The D.C. Circuit found the FCC's interpretation of an autodialer "untenable" as it would effectively render every smartphone an autodialer: "It cannot be the case that every uninvited communication from a smartphone infringes federal law, and that nearly every American is a TCPA-violator-in-waiting, if not a violator-in-fact." Accordingly, the Court found the FCC's interpretation was unreasonably and impermissibly expansive, noting that "[t]he TCPA cannot reasonably be read to render every smartphone an ATDS subject to the Act's restrictions, such that every smartphone user violates federal law whenever she makes a call or sends a text message without advance consent."

D.C. Circuit Revises Approach to Reassigned Numbers

The D.C. Circuit also set aside the FCC's approach to calls made to a cell phone number that had been reassigned from a consenting party to a non-consenting party without the caller's knowledge. The 2015 FCC Order determined that callers in those situations were allowed a one-call "safe harbor," but that any subsequent call would violate the TCPA regardless of whether the caller was aware of the reassignment. In concluding that the one-call safe harbor was arbitrary and capricious, the D.C. Circuit noted that the FCC's justification for this standard was to accommodate a caller's "reasonable reliance" on previously obtained consent, but found that exempting only the first call to a reassigned number was not, itself, reasonable because the one call "might give the caller no indication whatsoever of a possible reassignment."

FCC's Ruling on Revocation of Consent Upheld

The D.C. Circuit upheld the FCC's approach to revocation of consent, which allows a party to revoke consent at any time through any "reasonable means clearly expressing a desire to receive no further messages from the caller." The Court found this approach did not require callers to establish burdensome revocation procedures or a standardized opt-out mechanism. The court further noted that the FCC's ruling did not affect the ability of parties to agree on particular revocation procedures by contract. The Court observed that the "reasonable means" standard ought to give callers a strong incentive to avoid TCPA liability by implementing "clearly-defined and easy-to-use opt-out methods."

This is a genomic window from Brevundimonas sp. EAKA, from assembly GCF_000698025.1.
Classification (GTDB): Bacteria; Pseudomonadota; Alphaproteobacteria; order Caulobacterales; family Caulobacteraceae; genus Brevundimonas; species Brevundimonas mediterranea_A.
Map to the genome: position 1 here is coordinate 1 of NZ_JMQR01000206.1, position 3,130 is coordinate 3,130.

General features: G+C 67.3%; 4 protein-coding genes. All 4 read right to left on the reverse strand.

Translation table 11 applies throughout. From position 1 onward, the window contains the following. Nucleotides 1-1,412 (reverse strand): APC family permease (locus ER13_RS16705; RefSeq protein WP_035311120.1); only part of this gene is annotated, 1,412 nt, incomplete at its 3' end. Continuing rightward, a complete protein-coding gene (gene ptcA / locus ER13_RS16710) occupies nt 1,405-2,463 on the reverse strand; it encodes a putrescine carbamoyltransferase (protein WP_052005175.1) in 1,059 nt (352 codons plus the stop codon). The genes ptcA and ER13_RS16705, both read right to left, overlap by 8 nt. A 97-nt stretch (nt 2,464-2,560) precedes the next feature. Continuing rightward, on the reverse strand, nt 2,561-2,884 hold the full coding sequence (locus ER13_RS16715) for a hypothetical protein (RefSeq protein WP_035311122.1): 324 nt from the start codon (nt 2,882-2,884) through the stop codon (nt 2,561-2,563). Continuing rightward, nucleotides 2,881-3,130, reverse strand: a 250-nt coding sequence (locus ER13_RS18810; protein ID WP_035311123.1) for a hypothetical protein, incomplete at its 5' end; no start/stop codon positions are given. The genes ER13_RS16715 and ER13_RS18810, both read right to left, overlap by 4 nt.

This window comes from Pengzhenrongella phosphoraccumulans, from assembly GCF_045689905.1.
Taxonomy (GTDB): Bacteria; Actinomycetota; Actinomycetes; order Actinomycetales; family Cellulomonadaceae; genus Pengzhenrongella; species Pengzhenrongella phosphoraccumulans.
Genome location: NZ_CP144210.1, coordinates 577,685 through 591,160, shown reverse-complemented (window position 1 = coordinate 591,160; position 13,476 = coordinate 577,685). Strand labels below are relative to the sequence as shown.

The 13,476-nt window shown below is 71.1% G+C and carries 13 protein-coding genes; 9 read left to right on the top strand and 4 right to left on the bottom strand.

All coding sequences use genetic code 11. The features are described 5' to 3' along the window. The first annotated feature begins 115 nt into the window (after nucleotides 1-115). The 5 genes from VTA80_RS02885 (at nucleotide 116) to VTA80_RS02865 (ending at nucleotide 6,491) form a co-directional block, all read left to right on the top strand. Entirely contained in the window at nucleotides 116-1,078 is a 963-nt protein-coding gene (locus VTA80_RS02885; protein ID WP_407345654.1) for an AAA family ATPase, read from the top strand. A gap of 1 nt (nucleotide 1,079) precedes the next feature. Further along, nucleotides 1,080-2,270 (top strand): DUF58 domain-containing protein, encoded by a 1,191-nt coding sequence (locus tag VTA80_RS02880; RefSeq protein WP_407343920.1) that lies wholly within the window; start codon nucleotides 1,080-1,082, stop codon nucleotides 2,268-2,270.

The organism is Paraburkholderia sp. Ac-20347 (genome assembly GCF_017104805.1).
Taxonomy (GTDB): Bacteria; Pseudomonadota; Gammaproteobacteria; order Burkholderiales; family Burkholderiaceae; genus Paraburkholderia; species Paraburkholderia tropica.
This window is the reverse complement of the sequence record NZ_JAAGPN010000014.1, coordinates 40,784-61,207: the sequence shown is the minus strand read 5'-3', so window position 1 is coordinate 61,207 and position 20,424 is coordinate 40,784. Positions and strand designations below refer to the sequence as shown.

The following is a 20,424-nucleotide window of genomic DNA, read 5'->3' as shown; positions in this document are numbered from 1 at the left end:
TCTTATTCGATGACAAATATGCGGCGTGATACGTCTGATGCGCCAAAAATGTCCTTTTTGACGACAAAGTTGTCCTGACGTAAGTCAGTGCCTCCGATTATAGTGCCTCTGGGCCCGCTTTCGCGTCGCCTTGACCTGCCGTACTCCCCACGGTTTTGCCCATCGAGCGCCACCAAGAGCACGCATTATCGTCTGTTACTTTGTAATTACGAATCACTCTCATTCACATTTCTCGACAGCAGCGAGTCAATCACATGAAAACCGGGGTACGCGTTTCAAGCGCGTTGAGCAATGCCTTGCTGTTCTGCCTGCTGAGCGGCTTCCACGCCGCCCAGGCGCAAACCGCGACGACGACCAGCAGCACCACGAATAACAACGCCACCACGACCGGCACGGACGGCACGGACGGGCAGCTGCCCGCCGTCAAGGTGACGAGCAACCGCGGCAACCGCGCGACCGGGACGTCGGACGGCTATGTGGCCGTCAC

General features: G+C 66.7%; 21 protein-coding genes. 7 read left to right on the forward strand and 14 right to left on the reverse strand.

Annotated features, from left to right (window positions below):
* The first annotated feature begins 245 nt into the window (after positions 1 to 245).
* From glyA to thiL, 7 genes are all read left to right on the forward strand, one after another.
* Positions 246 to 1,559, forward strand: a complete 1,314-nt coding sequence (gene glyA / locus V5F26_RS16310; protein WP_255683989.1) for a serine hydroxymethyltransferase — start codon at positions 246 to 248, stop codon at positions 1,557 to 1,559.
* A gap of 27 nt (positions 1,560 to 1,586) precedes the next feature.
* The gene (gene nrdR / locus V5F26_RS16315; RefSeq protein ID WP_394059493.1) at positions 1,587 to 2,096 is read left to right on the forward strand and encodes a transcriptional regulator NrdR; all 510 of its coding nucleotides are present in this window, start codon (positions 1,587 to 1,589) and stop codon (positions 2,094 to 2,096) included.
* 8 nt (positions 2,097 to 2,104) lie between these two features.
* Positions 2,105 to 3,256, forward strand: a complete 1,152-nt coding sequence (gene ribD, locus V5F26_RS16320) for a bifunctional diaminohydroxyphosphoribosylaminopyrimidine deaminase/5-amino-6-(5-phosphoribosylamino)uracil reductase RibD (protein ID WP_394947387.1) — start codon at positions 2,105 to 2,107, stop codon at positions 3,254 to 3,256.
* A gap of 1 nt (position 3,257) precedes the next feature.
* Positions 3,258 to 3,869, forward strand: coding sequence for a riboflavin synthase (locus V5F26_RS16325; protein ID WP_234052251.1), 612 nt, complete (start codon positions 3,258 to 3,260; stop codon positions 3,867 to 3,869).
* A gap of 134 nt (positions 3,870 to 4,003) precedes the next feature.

No Change to Exigent Healthcare Treatment Exemption

Finally, the D.C. Circuit upheld the 2015 FCC Order's narrow exemption to the prior express consent requirement for time-sensitive healthcare calls to cell phones. The court found that the exemption did not conflict with the Health Insurance Portability and Accountability Act (HIPAA) and that the FCC's decision to adopt a narrower exemption for healthcare calls to cell phones, as opposed to landlines, was not arbitrary and capricious. Under the exemption, some healthcare-related calls, such as calls related to billing and collections, are wholly exempted from the TCPA if made to landlines, but the exemption for calls to cell phones extends only to calls for which there is "exigency and that have a healthcare treatment purpose." The Court reasoned the exemption's disparate treatment of cell phones and landlines was not a sufficient basis to find the FCC's decision arbitrary because the statute itself treats cell phones and landlines differently.